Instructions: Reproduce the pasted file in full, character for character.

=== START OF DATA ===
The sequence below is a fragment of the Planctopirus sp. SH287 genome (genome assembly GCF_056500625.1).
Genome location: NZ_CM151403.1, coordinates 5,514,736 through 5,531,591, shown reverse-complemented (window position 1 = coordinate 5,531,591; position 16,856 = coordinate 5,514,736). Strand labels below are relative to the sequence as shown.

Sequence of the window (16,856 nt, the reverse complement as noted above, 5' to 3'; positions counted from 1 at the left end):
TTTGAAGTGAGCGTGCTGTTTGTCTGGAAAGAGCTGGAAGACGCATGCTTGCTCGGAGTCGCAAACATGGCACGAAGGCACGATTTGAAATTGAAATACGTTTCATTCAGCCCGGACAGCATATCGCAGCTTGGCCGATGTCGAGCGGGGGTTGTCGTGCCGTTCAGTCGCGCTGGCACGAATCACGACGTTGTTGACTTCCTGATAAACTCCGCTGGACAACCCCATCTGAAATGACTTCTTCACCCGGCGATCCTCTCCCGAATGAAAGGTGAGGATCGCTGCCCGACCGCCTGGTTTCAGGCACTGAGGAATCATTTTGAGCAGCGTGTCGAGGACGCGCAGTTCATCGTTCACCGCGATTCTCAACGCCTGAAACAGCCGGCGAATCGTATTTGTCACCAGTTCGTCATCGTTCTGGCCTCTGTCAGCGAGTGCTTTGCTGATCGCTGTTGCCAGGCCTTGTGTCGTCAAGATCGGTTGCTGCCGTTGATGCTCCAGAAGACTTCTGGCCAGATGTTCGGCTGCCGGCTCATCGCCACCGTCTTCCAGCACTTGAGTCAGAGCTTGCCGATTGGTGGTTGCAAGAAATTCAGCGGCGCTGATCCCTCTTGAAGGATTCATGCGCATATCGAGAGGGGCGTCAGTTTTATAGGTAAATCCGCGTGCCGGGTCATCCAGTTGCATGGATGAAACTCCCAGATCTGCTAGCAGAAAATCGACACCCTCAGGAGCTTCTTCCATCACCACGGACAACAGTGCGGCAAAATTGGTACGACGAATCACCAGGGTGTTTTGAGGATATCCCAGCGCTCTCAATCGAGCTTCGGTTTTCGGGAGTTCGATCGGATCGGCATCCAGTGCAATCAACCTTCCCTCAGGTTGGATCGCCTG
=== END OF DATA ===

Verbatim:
The sequence below is a fragment of the Planctopirus sp. SH287 genome (genome assembly GCF_056500625.1).
Genome location: NZ_CM151403.1, coordinates 5,514,736 through 5,531,591, shown reverse-complemented (window position 1 = coordinate 5,531,591; position 16,856 = coordinate 5,514,736). Strand labels below are relative to the sequence as shown.

Sequence of the window (16,856 nt, the reverse complement as noted above, 5' to 3'; positions counted from 1 at the left end):
TTTGAAGTGAGCGTGCTGTTTGTCTGGAAAGAGCTGGAAGACGCATGCTTGCTCGGAGTCGCAAACATGGCACGAAGGCACGATTTGAAATTGAAATACGTTTCATTCAGCCCGGACAGCATATCGCAGCTTGGCCGATGTCGAGCGGGGGTTGTCGTGCCGTTCAGTCGCGCTGGCACGAATCACGACGTTGTTGACTTCCTGATAAACTCCGCTGGACAACCCCATCTGAAATGACTTCTTCACCCGGCGATCCTCTCCCGAATGAAAGGTGAGGATCGCTGCCCGACCGCCTGGTTTCAGGCACTGAGGAATCATTTTGAGCAGCGTGTCGAGGACGCGCAGTTCATCGTTCACCGCGATTCTCAACGCCTGAAACAGCCGGCGAATCGTATTTGTCACCAGTTCGTCATCGTTCTGGCCTCTGTCAGCGAGTGCTTTGCTGATCGCTGTTGCCAGGCCTTGTGTCGTCAAGATCGGTTGCTGCCGTTGATGCTCCAGAAGACTTCTGGCCAGATGTTCGGCTGCCGGCTCATCGCCACCGTCTTCCAGCACTTGAGTCAGAGCTTGCCGATTGGTGGTTGCAAGAAATTCAGCGGCGCTGATCCCTCTTGAAGGATTCATGCGCATATCGAGAGGGGCGTCAGTTTTATAGGTAAATCCGCGTGCCGGGTCATCCAGTTGCATGGATGAAACTCCCAGATCTGCTAGCAGAAAATCGACACCCTCAGGAGCTTCTTCCATCACCACGGACAACAGTGCGGCAAAATTGGTACGACGAATCACCAGGGTGTTTTGAGGATATCCCAGCGCTCTCAATCGAGCTTCGGTTTTCGGGAGTTCGATCGGATCGGCATCCAGTGCAATCAACCTTCCCTCAGGTTGGATCGCCTG